Range : 14.8 million km. ( 9.2 million miles) P-34595C This contrast ...

Range : 14.8 million km. ( 9.2 million miles) P-34595C This contrast enhanced color photograph of Neptune was produced from images taken through the orange, green, and violet filters of the narrow angle camera... more

Range :  4 million km. ( 2.5 million miles ) P-34654 This Voyager 2 image of Neptune's satteltite Triton was made by combining images taken through the green, clear, and violet filters. The smallest feature seen are about 74 km, or 46 miles accross. The south pole of Triton is currently tipped toward the sun and it is summer in the southern hemisphere. The south pole is located about a quarter of the way up from the bottom if the image. The bright band near the top of the image nearly coincides with the equator of Triton. One prominent and several smaller bright, wispy streaks extend from the band into the darker northern hemisphere. The prominent wispy streak shows bluish-white color, while the darker northern hemisphere is reddish in color. This may indicate that the streak is freshly deposited frost while the red color in the northern hemisphere may result from methane frost that has been darkened by radiation. Individual markings appear to rotate with the satellite and retain their shapes indicating they are indeed surface features and not in the tenuous atmosphere. ARC-1989-AC89-7016

Range : 4 million km. ( 2.5 million miles ) P-34654 This Voyager 2 im...

Range : 4 million km. ( 2.5 million miles ) P-34654 This Voyager 2 image of Neptune's satteltite Triton was made by combining images taken through the green, clear, and violet filters. The smallest feature see... more

Range :  35,000 miles plus. This color image of the Simpson Desert in Australia was obtained by the Galileo spacecraft at aboaut 2:30 pm PST.  The color composite was made from images taken through the red, green and violet filters.  The area shown, about 280 miles wide by about 340 miles north-to-south, is southeast of Alice Springs.  At lower left is Lake Eyre, a salt lake below sea level, subject to seasonal water-level fluctuations; when this image was acquired the lake was nearly dry.  At lower right is the greenish Lake Blanche.  Fields of linear sand dunes stretch north and east of Lake Eyre, shaped by prevailing winds from the south and showing, in different colors, the various sources and/or ages of their sands. ARC-1990-AC91-2009

Range : 35,000 miles plus. This color image of the Simpson Desert in ...

Range : 35,000 miles plus. This color image of the Simpson Desert in Australia was obtained by the Galileo spacecraft at aboaut 2:30 pm PST. The color composite was made from images taken through the red, gre... more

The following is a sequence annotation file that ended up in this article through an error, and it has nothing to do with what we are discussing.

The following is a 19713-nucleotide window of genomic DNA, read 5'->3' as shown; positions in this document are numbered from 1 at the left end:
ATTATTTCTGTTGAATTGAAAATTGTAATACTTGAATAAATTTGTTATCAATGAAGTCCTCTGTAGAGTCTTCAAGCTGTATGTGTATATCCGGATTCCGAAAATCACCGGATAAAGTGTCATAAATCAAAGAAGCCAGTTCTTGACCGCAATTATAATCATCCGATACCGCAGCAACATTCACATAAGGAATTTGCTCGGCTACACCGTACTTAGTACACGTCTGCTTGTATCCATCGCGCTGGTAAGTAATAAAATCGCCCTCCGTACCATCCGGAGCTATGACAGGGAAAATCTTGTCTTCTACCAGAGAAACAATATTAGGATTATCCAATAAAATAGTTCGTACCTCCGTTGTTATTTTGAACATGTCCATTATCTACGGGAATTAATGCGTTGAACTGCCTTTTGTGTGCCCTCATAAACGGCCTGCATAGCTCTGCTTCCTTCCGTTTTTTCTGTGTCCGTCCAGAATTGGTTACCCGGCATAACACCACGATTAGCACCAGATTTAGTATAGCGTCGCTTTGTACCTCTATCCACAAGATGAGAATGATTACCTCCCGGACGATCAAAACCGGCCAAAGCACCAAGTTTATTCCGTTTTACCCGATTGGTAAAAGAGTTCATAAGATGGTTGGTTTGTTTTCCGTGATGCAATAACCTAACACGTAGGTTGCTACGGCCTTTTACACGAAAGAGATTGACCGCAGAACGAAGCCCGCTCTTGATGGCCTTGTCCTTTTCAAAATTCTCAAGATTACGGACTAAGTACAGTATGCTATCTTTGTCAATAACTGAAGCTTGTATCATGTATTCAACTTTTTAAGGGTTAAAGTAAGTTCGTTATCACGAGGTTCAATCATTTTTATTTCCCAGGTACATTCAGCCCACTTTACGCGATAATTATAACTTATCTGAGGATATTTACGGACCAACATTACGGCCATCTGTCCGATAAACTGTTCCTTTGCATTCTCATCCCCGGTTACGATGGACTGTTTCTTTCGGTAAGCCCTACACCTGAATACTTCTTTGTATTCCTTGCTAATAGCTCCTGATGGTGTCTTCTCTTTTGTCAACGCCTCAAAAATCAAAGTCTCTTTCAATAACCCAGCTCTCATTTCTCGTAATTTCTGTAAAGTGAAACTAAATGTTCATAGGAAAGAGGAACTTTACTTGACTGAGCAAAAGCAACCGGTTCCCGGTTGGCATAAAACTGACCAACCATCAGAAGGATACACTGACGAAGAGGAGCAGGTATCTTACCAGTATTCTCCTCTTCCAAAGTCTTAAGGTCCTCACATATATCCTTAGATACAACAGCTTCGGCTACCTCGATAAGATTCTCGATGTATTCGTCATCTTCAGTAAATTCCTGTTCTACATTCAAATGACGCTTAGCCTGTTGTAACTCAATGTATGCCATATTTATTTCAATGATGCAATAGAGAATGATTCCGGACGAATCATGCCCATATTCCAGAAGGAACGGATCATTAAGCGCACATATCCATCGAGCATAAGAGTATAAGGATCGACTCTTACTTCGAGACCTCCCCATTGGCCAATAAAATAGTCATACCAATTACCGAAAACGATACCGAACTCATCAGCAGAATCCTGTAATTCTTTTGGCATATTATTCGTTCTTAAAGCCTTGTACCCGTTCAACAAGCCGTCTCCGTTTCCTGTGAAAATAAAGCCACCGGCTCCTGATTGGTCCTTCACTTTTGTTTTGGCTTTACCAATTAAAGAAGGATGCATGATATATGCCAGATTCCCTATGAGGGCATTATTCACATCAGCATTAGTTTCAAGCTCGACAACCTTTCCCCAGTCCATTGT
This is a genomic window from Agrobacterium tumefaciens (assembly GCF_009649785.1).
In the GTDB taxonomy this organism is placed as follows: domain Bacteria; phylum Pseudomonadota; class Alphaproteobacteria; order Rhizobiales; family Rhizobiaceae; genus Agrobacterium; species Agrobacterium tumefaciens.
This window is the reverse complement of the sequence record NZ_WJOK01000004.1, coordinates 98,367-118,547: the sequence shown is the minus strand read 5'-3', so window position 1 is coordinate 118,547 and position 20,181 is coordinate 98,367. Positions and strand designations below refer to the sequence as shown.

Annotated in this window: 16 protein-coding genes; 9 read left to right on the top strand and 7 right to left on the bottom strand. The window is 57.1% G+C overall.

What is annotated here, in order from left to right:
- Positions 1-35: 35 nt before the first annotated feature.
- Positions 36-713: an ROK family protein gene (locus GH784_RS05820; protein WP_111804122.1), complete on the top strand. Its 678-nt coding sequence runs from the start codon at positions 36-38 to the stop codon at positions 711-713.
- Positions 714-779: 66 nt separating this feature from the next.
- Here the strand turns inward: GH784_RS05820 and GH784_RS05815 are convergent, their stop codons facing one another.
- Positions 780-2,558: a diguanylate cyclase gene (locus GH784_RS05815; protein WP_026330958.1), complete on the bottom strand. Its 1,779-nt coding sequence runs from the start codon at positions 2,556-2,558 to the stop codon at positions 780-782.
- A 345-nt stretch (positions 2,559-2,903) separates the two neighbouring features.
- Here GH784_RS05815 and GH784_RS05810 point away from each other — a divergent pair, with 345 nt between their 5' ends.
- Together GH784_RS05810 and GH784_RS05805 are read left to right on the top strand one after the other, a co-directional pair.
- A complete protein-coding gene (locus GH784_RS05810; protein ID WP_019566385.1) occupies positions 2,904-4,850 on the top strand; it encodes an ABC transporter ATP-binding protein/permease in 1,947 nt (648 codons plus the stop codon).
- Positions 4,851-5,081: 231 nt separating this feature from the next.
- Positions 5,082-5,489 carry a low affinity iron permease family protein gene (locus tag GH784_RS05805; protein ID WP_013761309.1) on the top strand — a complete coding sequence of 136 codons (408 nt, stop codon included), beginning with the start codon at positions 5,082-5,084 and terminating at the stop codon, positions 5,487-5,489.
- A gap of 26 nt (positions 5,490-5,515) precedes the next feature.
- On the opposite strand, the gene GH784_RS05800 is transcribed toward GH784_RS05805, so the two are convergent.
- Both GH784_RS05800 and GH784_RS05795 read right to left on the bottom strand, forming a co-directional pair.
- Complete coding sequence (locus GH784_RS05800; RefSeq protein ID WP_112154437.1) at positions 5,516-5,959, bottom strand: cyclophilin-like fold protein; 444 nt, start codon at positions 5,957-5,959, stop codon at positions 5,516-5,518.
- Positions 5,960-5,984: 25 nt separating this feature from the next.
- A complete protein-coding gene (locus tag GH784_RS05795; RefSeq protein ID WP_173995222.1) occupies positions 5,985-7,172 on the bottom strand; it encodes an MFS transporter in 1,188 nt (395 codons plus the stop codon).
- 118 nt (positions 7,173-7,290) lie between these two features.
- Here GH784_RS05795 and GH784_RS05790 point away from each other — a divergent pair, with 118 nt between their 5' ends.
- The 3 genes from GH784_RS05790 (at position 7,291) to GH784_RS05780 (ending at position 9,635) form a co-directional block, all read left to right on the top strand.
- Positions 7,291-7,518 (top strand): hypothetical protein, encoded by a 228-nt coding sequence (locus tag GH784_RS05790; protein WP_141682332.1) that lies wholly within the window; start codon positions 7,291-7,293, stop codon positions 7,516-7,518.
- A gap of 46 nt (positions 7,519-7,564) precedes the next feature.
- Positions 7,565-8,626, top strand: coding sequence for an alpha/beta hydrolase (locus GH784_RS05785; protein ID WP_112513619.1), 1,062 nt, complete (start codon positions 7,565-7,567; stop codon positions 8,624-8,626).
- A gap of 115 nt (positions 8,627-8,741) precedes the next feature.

ref # P-37330 Range :  1.3 million miles This color image of the Earth was obtained by the Galileo spacecraft at about 6:10 am PST.  The color composite used images taken through the red, green and violet filters.  South America is near the center of the picture, and the white, sunlit continent of Antarctica is below.  Picturesque weather fronts are visible in the South Atlantic, lower right.  This is the first frame of the Galileo Earth spin movie, a 500-frame time-lapse motion picture showing a 25-hour period of Earth's rotation and atmosphertic dynamics. ARC-1990-AC91-2008

ref # P-37330 Range : 1.3 million miles This color image of the Earth...

ref # P-37330 Range : 1.3 million miles This color image of the Earth was obtained by the Galileo spacecraft at about 6:10 am PST. The color composite used images taken through the red, green and violet filte... more

This color picture of the limb of the Earth, looking north past Antarctica, is a mosaic of 11 images taken during a ten-minute period near 5:45 p.m. PST Dec. 8, 1990, by Galileo's imaging system.  Red, green and violet filters were used.  The picture spans about 1,600 miles across the south polar latitudes of our planet  The morning day/night terminator is toward the right.  The South Pole is out of sight below the picture;  the visible areas of Antarctica are those lying generally south of South America.  The violet-blue envelope of Earth's atmosphere is prominent along the limb to the left.  At lower left, the dark blue Amundsen Sea lies to the left of the Walgreen and Bakutis Coasts.  Beyond it,  Peter Island reacts with the winds to produce a striking pattern of atmosperic waves. (JPL ref. No. P-37340) ARC-1990-AC91-2017

This color picture of the limb of the Earth, looking north past Antarc...

This color picture of the limb of the Earth, looking north past Antarctica, is a mosaic of 11 images taken during a ten-minute period near 5:45 p.m. PST Dec. 8, 1990, by Galileo's imaging system. Red, green an... more

Earth - South America First Frame of Earth Spin Movie

Earth - South America First Frame of Earth Spin Movie

This color image of the Earth was obtained by NASA's Galileo at about 6:10 a.m. Pacific Standard Time on Dec. 11, 1990, when the spacecraft was about 1.3 million miles from the planet during the first of two Ea... more